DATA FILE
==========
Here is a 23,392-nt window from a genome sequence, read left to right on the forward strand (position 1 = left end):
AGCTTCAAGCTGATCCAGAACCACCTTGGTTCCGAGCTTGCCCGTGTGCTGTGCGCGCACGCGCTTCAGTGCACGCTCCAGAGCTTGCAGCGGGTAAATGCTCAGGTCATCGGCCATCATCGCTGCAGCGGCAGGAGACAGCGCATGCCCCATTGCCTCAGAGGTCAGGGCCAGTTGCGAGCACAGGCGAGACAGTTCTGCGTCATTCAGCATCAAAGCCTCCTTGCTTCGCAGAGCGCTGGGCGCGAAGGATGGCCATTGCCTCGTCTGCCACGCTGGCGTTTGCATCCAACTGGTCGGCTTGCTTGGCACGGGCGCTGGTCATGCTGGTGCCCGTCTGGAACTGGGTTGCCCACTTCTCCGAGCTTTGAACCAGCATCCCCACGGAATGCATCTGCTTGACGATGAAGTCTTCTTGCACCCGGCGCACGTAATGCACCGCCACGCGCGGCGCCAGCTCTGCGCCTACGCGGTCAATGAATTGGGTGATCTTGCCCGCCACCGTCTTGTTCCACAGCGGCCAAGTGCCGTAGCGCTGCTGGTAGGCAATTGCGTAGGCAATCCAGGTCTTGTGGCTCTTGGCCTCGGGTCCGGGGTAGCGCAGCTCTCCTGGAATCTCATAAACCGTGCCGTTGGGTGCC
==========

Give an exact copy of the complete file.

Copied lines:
Here is a 23,392-nt window from a genome sequence, read left to right on the forward strand (position 1 = left end):
AGCTTCAAGCTGATCCAGAACCACCTTGGTTCCGAGCTTGCCCGTGTGCTGTGCGCGCACGCGCTTCAGTGCACGCTCCAGAGCTTGCAGCGGGTAAATGCTCAGGTCATCGGCCATCATCGCTGCAGCGGCAGGAGACAGCGCATGCCCCATTGCCTCAGAGGTCAGGGCCAGTTGCGAGCACAGGCGAGACAGTTCTGCGTCATTCAGCATCAAAGCCTCCTTGCTTCGCAGAGCGCTGGGCGCGAAGGATGGCCATTGCCTCGTCTGCCACGCTGGCGTTTGCATCCAACTGGTCGGCTTGCTTGGCACGGGCGCTGGTCATGCTGGTGCCCGTCTGGAACTGGGTTGCCCACTTCTCCGAGCTTTGAACCAGCATCCCCACGGAATGCATCTGCTTGACGATGAAGTCTTCTTGCACCCGGCGCACGTAATGCACCGCCACGCGCGGCGCCAGCTCTGCGCCTACGCGGTCAATGAATTGGGTGATCTTGCCCGCCACCGTCTTGTTCCACAGCGGCCAAGTGCCGTAGCGCTGCTGGTAGGCAATTGCGTAGGCAATCCAGGTCTTGTGGCTCTTGGCCTCGGGTCCGGGGTAGCGCAGCTCTCCTGGAATCTCATAAACCGTGCCGTTGGGTGCC